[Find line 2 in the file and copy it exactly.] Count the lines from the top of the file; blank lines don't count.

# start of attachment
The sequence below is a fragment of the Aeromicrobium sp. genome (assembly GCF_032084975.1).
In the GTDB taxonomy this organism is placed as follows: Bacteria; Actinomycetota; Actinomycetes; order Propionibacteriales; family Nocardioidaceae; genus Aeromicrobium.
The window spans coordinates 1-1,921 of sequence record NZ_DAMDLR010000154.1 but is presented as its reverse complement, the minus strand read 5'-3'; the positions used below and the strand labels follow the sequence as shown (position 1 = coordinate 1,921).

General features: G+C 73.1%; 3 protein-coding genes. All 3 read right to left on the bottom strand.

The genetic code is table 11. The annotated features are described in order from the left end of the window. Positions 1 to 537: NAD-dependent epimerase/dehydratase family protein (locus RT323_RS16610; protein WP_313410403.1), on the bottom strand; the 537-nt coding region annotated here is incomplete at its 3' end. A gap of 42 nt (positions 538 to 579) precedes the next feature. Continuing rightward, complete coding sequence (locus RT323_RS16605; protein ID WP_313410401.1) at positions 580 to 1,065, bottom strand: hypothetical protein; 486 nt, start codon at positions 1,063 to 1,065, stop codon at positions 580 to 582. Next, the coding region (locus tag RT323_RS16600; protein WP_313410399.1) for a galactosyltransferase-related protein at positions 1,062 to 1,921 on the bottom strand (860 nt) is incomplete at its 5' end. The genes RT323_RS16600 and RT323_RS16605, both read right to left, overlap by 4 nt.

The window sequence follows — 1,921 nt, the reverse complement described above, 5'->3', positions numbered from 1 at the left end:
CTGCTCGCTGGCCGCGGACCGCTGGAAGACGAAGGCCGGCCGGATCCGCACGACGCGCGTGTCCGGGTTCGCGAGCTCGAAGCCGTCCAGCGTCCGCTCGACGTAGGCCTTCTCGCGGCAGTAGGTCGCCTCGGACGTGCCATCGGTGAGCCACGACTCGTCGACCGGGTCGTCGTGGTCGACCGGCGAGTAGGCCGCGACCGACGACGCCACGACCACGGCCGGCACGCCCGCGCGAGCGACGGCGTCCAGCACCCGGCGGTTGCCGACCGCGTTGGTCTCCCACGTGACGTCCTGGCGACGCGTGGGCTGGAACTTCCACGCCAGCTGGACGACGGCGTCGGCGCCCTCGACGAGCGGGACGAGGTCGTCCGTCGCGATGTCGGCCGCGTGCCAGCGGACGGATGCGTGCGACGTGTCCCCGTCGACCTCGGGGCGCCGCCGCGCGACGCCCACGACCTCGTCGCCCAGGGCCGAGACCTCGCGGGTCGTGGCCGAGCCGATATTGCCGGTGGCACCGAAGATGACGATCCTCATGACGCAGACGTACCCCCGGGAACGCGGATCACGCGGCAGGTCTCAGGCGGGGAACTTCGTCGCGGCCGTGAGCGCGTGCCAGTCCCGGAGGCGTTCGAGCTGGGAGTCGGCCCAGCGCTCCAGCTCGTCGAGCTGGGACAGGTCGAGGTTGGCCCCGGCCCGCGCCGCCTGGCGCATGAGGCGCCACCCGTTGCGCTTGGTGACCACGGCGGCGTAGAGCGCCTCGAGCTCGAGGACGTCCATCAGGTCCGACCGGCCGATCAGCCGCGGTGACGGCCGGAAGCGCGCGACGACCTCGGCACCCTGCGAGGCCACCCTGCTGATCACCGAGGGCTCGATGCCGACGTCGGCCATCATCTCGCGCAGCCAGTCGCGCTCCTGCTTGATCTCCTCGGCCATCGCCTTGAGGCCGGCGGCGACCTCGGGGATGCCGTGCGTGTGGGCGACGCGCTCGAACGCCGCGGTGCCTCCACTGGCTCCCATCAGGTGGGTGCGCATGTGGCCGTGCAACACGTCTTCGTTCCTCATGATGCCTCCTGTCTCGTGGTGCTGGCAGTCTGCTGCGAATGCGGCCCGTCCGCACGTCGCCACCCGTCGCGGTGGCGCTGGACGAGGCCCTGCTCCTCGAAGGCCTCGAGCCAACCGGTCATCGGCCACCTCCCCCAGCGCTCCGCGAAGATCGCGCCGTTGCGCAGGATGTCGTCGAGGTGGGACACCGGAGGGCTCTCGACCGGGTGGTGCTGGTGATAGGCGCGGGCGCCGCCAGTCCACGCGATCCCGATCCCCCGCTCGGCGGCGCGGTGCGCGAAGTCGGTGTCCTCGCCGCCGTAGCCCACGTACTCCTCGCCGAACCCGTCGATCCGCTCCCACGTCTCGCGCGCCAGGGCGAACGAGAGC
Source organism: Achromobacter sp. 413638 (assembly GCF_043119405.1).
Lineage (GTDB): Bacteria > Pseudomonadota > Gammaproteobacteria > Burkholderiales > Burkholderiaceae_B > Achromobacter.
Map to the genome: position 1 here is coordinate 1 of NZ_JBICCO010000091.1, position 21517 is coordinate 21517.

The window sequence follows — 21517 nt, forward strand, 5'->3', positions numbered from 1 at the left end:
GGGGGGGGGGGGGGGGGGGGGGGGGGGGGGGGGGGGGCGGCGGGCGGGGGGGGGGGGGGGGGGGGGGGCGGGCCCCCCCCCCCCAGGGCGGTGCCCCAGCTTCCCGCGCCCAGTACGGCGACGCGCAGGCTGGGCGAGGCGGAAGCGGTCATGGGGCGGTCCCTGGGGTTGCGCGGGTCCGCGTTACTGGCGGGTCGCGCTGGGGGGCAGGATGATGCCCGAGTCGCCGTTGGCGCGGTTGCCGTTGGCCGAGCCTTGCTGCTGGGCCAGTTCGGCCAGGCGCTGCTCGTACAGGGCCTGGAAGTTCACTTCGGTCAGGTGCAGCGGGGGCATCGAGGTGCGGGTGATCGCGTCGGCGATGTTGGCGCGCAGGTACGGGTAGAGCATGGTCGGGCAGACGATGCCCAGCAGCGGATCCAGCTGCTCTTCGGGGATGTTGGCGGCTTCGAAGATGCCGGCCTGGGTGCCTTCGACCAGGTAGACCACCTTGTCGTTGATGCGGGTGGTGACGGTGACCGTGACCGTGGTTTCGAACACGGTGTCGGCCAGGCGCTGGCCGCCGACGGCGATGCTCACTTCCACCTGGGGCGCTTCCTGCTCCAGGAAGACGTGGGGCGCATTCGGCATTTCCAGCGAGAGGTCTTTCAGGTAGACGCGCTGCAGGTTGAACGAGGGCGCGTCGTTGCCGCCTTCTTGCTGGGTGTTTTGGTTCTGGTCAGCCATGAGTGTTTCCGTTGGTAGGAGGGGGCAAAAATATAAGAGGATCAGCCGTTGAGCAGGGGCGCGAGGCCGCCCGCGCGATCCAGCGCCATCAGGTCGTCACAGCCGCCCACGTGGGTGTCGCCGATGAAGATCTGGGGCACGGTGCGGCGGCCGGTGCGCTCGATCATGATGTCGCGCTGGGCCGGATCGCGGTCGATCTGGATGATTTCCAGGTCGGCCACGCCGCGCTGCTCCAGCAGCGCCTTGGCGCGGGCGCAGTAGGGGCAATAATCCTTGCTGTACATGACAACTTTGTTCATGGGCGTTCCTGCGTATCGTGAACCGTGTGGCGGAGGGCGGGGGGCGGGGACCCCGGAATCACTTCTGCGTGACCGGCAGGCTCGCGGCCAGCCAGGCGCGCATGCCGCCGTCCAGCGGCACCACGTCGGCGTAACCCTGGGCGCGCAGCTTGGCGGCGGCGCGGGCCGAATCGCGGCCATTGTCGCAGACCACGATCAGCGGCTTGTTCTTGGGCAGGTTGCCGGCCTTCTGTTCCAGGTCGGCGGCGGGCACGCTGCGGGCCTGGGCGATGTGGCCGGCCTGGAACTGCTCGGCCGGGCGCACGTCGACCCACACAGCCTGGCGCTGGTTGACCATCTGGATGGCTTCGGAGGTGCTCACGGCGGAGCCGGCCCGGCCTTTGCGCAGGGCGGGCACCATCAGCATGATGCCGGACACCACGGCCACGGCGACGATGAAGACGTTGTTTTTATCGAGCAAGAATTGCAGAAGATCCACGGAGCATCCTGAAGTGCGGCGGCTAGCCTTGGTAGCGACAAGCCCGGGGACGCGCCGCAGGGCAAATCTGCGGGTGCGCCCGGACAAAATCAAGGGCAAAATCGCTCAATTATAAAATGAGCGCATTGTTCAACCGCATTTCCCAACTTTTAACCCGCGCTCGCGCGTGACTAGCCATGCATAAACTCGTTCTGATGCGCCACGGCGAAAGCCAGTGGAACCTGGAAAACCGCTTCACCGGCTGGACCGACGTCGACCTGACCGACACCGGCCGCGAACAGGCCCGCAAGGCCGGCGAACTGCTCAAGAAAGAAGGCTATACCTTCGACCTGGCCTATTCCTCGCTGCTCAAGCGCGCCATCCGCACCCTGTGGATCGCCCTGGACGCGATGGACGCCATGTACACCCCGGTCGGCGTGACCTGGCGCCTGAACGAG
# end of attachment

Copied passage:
In the GTDB taxonomy this organism is placed as follows: Bacteria; Actinomycetota; Actinomycetes; order Propionibacteriales; family Nocardioidaceae; genus Aeromicrobium.